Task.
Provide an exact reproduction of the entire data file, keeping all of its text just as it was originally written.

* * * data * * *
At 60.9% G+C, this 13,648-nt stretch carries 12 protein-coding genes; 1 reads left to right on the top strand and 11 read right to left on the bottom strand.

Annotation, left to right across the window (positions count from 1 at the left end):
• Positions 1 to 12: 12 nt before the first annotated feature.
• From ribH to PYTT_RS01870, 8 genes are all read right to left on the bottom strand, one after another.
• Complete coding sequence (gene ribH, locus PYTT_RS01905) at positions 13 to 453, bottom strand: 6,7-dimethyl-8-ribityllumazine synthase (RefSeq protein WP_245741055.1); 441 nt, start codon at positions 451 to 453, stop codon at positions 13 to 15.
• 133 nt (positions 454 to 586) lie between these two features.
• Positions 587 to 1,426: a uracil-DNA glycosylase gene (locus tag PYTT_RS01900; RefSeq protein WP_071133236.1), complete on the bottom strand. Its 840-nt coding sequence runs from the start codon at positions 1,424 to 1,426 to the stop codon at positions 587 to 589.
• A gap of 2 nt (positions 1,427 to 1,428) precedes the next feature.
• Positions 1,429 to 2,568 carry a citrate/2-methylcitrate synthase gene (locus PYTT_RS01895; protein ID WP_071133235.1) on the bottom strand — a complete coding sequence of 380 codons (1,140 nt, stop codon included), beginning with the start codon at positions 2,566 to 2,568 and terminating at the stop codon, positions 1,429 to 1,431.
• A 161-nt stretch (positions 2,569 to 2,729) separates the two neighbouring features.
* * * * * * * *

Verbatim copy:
At 60.9% G+C, this 13,648-nt stretch carries 12 protein-coding genes; 1 reads left to right on the top strand and 11 read right to left on the bottom strand.

Annotation, left to right across the window (positions count from 1 at the left end):
• Positions 1 to 12: 12 nt before the first annotated feature.
• From ribH to PYTT_RS01870, 8 genes are all read right to left on the bottom strand, one after another.
• Complete coding sequence (gene ribH, locus PYTT_RS01905) at positions 13 to 453, bottom strand: 6,7-dimethyl-8-ribityllumazine synthase (RefSeq protein WP_245741055.1); 441 nt, start codon at positions 451 to 453, stop codon at positions 13 to 15.
• 133 nt (positions 454 to 586) lie between these two features.
• Positions 587 to 1,426: a uracil-DNA glycosylase gene (locus tag PYTT_RS01900; RefSeq protein WP_071133236.1), complete on the bottom strand. Its 840-nt coding sequence runs from the start codon at positions 1,424 to 1,426 to the stop codon at positions 587 to 589.
• A gap of 2 nt (positions 1,427 to 1,428) precedes the next feature.
• Positions 1,429 to 2,568 carry a citrate/2-methylcitrate synthase gene (locus PYTT_RS01895; protein ID WP_071133235.1) on the bottom strand — a complete coding sequence of 380 codons (1,140 nt, stop codon included), beginning with the start codon at positions 2,566 to 2,568 and terminating at the stop codon, positions 1,429 to 1,431.
• A 161-nt stretch (positions 2,569 to 2,729) separates the two neighbouring features.